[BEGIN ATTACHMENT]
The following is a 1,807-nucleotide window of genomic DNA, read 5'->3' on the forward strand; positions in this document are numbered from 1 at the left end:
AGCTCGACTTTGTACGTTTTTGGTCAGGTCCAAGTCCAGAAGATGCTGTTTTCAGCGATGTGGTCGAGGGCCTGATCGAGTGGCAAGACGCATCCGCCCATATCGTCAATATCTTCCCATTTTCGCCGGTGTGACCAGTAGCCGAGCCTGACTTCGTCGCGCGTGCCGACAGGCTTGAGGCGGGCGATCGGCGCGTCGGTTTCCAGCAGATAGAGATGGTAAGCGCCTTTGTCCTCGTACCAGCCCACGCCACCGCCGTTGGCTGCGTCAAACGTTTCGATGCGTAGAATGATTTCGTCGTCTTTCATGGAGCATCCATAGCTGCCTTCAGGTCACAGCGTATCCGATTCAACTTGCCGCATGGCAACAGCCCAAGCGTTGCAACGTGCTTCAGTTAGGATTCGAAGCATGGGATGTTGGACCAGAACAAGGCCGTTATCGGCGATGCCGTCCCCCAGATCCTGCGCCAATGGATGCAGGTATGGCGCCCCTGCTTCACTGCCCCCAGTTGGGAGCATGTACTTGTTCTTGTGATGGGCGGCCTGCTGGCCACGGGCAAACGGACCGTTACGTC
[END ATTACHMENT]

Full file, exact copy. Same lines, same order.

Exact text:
The following is a 1,807-nucleotide window of genomic DNA, read 5'->3' on the forward strand; positions in this document are numbered from 1 at the left end:
AGCTCGACTTTGTACGTTTTTGGTCAGGTCCAAGTCCAGAAGATGCTGTTTTCAGCGATGTGGTCGAGGGCCTGATCGAGTGGCAAGACGCATCCGCCCATATCGTCAATATCTTCCCATTTTCGCCGGTGTGACCAGTAGCCGAGCCTGACTTCGTCGCGCGTGCCGACAGGCTTGAGGCGGGCGATCGGCGCGTCGGTTTCCAGCAGATAGAGATGGTAAGCGCCTTTGTCCTCGTACCAGCCCACGCCACCGCCGTTGGCTGCGTCAAACGTTTCGATGCGTAGAATGATTTCGTCGTCTTTCATGGAGCATCCATAGCTGCCTTCAGGTCACAGCGTATCCGATTCAACTTGCCGCATGGCAACAGCCCAAGCGTTGCAACGTGCTTCAGTTAGGATTCGAAGCATGGGATGTTGGACCAGAACAAGGCCGTTATCGGCGATGCCGTCCCCCAGATCCTGCGCCAATGGATGCAGGTATGGCGCCCCTGCTTCACTGCCCCCAGTTGGGAGCATGTACTTGTTCTTGTGATGGGCGGCCTGCTGGCCACGGGCAAACGGACCGTTACGTC